Not long ago I went about a week before getting repaired under warranty. They dignosed and told me I would be fine to drive it to and from work. About 30 miles round trip. Just curious if oil being pushed into the turbo or somewhere else I can't think of could cause a bit of a loss in response and power?
This question would be better asked in the main pcv thread I have stuck in the powertrain 1.4 section of the forum but that's what appears to be happening. The pressure appears to be causing seepage and leaks all over the engine. I

I don't think you'll blow the manifold gasket though. That's already under pressure from the intake on a regular basis.

Your loss of response and power is due to the huge boost leak you have in your intake manifold with the check valve gone. You'll also burn more oil as a result. Check out the "pcv system explained" thread in that section I mentioned

Sent from my BlackBerry PRIV using Tapatalk
 

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So I'm working on doing this replacement today. It took me about 90 mins. to get everything disconnected and the manifold out. The last two wire harnesses were a pain, and I ended up cutting the connecter on the small one after 15 mins. of trying to push the clip through the hole from the back side. Outside of that, only one small issue so far.

The wire retainer on the injector harness... can you purchase those anywhere? One came out as I pulled the harness up and out of the way, and I haven't found it yet. Seeing as I'm staring to put things back into place, I needed to know if I have to keep looking or if they are able to be picked up a local parts store or even the dealership if needed. Any input on that would be appreciated.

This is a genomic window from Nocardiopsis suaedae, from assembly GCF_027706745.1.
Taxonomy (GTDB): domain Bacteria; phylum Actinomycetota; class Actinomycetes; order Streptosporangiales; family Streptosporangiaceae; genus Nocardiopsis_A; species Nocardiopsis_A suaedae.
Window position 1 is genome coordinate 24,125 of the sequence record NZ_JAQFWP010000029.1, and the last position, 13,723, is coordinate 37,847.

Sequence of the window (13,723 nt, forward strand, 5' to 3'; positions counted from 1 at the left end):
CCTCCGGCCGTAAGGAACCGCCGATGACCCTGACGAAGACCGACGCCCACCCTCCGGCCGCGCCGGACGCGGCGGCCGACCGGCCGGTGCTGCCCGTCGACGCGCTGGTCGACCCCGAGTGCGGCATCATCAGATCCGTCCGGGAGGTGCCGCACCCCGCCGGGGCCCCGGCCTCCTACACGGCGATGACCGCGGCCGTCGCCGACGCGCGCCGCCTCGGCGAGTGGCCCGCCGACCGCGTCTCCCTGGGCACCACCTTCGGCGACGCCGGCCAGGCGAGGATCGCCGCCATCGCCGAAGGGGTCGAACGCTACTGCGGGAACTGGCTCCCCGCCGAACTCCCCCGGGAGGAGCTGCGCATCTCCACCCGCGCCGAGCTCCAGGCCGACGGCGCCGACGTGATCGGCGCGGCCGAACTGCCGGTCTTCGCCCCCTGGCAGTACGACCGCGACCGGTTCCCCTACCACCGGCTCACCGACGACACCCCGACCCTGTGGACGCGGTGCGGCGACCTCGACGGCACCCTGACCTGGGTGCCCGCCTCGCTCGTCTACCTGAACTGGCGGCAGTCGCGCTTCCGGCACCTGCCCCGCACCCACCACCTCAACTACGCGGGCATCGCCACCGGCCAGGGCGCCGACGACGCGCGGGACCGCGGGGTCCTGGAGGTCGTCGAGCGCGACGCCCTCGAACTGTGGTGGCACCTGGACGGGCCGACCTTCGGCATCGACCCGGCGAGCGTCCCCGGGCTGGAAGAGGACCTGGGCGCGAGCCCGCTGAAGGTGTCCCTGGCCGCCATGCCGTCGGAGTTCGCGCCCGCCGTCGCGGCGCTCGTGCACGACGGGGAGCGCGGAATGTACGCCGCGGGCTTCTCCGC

I've noticed a few differences on my 2011 Eco vs. the tutorial, but nothing that stop me in my tracks. Hope the install goes well, and then on to the valve cover after this.
 

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For what it's worth, if you're just porting the manifold and not replacing it or really digging in, you don't actually have to remove it completely, just lift it up.
 

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I agree if you're not replacing, you can do that work without removing. Unfortunately I needed to replace mine (that redish/orange valve is gone), and since the part can only be ordered as an assembly with the throttle body, fuel rail, etc., I had to remove it. Figured after 190,000 miles I might as well use the new fuel rail and injectors since I had them. :)

Still can't find the wire retainer for the injector wire harness. Other than that I'm done, but have been cleaning up a bit before I venture out. I don't foresee that harness connector coming off, but there is a reason they added the wire retainer. I'd like to get one to add back there.

All told not bad, and I did the valve cover as well (since that was shot too). That's super easy in comparison, and thankfully I read that I needed some RTV so all went smooth there.
 

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Can't seem to get the car to run properly, been trying to diagnose what the issue is. Runs rough w/ 8-9 psi of vacuum on high idle upon start (1,500 RPM) and drops to below 2 psi vacuum after the engine warms up and idle drops to ~750. I've been over all the connections a few times, but can't seem to find the issue. Engine is misfiring, as it sets the Check Traction Control / Stability light. Changed both the intake manifold and the valve cover, can't find what might not be connected.

Any suggestions as to where to look?
 

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Discussion Starter #20
The corrugated hose has a tendency to crack. Have you inspected that?

Have you checked for a bad connection at the coil pack harness?